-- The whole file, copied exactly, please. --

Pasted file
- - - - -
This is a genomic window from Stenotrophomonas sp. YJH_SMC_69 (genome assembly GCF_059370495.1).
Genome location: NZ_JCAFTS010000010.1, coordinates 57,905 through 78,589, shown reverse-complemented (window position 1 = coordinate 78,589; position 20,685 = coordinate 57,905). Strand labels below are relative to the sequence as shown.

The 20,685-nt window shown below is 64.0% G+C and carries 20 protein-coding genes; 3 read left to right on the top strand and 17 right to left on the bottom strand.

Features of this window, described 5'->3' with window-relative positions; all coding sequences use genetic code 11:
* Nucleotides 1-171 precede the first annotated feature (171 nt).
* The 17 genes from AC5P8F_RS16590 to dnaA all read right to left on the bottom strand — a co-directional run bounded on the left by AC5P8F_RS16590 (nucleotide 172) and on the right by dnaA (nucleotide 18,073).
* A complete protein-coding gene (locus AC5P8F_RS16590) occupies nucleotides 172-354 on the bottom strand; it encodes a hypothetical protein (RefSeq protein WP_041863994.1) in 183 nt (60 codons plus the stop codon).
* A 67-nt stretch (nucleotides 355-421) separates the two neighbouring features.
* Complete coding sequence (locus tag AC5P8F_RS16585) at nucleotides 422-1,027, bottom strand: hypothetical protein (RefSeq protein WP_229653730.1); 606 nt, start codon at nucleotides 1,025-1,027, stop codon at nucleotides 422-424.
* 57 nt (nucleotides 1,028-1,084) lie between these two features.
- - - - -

This is a genomic window from Stenotrophomonas sp. YJH_SMC_69 (genome assembly GCF_059370495.1).
Genome location: NZ_JCAFTS010000010.1, coordinates 57,905 through 78,589, shown reverse-complemented (window position 1 = coordinate 78,589; position 20,685 = coordinate 57,905). Strand labels below are relative to the sequence as shown.

The 20,685-nt window shown below is 64.0% G+C and carries 20 protein-coding genes; 3 read left to right on the top strand and 17 right to left on the bottom strand.

Features of this window, described 5'->3' with window-relative positions; all coding sequences use genetic code 11:
* Nucleotides 1-171 precede the first annotated feature (171 nt).
* The 17 genes from AC5P8F_RS16590 to dnaA all read right to left on the bottom strand — a co-directional run bounded on the left by AC5P8F_RS16590 (nucleotide 172) and on the right by dnaA (nucleotide 18,073).
* A complete protein-coding gene (locus AC5P8F_RS16590) occupies nucleotides 172-354 on the bottom strand; it encodes a hypothetical protein (RefSeq protein WP_041863994.1) in 183 nt (60 codons plus the stop codon).
* A 67-nt stretch (nucleotides 355-421) separates the two neighbouring features.
* Complete coding sequence (locus tag AC5P8F_RS16585) at nucleotides 422-1,027, bottom strand: hypothetical protein (RefSeq protein WP_229653730.1); 606 nt, start codon at nucleotides 1,025-1,027, stop codon at nucleotides 422-424.
* 57 nt (nucleotides 1,028-1,084) lie between these two features.